Jan. 14, 2011 at 1:38 PM ET
We all have our office gripes. We know who plays well with others and who doesn't. But it'd be too mean, or career suicide, to say so publicly. Enter a ranking application called Cubeduel, which taps into your work history via LinkedIn and pulls up pairs of former co-workers. A la Hot or Not, choose the person who's the answer to this question: "Who would you rather work with?" It's all done privately, so no need to worry it'll get back to them!
You can see why this could quickly become addictive.
The "duels" can sometimes cause a bit of a conundrum, as you like working with both of them equally, as the example above shows. Or, if you know one better and it's not really a fair comparison. In that case, there is an option to "Skip duel." Now between Winda, who works with me here at msnbc.com (and at the Seattle P-I) and Dan (also a former P-I'er, now at Smart Grid Today), it was impossible to choose. I think both of them are great! So I chose to skip. Some may call it a cop out. I call it being a nice girl who doesn't want to needlessly torque people off, even if they'll never know.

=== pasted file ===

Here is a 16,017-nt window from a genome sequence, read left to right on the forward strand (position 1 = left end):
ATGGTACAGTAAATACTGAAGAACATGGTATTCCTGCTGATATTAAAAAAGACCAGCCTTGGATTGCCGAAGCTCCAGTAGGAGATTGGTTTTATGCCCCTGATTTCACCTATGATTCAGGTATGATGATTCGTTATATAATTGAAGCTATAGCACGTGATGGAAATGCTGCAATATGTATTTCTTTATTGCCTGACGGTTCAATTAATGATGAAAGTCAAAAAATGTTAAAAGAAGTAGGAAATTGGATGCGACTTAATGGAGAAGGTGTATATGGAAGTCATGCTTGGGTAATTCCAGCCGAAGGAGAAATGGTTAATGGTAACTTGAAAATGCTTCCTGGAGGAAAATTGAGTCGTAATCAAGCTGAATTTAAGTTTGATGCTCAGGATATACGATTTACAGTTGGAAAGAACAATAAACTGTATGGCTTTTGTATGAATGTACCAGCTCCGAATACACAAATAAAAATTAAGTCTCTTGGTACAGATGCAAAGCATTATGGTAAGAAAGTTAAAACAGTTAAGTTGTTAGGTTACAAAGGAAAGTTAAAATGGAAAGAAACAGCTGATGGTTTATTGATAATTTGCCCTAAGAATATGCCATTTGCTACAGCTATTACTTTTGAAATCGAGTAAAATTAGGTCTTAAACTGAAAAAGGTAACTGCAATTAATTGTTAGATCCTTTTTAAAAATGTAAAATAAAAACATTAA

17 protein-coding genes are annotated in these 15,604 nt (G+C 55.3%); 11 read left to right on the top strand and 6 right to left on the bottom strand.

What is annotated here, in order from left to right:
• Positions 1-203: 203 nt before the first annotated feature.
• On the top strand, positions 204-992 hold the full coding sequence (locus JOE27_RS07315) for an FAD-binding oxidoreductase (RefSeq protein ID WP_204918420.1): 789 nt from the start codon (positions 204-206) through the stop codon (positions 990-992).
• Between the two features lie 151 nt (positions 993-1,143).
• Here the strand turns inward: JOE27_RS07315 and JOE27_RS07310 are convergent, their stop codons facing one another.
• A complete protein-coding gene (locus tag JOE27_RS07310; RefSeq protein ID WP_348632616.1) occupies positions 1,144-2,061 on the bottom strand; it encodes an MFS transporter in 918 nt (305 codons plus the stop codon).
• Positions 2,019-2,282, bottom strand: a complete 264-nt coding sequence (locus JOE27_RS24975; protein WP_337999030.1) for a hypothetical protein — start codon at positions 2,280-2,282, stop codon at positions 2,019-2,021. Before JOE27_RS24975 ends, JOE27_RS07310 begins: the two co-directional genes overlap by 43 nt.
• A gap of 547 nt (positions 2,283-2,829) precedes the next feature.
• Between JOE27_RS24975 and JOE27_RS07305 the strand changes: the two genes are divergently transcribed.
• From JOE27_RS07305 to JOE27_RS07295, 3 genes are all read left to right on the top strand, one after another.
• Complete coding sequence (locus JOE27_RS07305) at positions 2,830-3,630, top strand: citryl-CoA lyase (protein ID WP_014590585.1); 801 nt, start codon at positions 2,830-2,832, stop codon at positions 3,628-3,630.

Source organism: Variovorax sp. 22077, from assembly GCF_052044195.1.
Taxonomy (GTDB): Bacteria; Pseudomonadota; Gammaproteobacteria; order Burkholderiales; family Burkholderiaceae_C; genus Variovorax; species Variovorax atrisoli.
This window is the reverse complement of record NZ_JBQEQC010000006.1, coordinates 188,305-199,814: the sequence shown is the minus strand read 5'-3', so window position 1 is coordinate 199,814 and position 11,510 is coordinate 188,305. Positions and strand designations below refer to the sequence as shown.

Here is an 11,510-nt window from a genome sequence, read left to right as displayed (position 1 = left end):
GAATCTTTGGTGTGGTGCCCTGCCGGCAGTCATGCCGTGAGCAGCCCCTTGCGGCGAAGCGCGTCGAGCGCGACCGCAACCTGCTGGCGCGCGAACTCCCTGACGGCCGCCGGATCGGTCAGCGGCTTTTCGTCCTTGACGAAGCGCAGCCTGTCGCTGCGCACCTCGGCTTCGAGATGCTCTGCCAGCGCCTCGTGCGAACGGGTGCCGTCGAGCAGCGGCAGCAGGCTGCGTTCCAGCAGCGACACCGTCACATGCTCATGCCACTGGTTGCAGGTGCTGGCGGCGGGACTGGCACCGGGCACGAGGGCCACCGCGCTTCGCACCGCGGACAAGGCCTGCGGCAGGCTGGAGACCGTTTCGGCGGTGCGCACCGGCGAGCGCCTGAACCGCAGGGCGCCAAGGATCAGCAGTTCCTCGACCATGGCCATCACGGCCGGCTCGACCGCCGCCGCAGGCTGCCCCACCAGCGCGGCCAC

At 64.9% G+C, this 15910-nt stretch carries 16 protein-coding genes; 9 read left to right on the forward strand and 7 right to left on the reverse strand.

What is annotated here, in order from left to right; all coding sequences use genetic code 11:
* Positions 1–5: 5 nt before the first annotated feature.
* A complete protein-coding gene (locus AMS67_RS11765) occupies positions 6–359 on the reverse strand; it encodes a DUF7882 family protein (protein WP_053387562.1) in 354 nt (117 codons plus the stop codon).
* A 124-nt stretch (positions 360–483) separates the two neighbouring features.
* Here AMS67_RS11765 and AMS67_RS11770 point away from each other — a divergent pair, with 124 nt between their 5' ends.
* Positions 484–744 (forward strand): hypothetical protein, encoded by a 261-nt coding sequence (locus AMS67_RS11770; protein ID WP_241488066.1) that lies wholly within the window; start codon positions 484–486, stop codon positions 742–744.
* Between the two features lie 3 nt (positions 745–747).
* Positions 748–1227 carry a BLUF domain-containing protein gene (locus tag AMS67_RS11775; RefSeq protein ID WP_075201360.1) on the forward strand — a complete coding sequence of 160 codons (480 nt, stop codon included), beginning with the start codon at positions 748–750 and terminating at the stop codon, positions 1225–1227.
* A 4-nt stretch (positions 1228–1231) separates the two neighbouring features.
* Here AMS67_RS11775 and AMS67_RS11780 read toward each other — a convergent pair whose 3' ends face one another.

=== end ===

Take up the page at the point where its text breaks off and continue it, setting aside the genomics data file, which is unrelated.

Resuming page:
It takes 100 such duels/votes to unlock "company specific high scores," which allows you to see your rank, co-worker high scores and scores from the companies you've worked for (at least the the last three, anyhow).
The application is so new — it's just launched this week — so many of my former and current co-workers don't have rankings yet, and the high scores are in the single digits (i.e. 5 of 7 duels won, 3 of 3 duels won). But in certain companies, this app has spread faster than a Twitter worm: Microsoft, Amazon, Google, Yahoo and eBay, which are the five most popular companies according to Cubeduel tallies. The top job titles and geographic locations are also on there, with software engineers in Seattle and San Francisco riding highest on the popularity wave.
Cubeduel arose from the minds of Urbanspoon co-founder Adam Doppelt and founder/CEO of RescueTime, Tony Wright. Wright told TechCrunch that Cubeduel "came together over the course of the last two weeks. Since launching yesterday, Wright reported "thousands" have signed up, submitting over 50,000 votes in the past day.
Will you be one of them?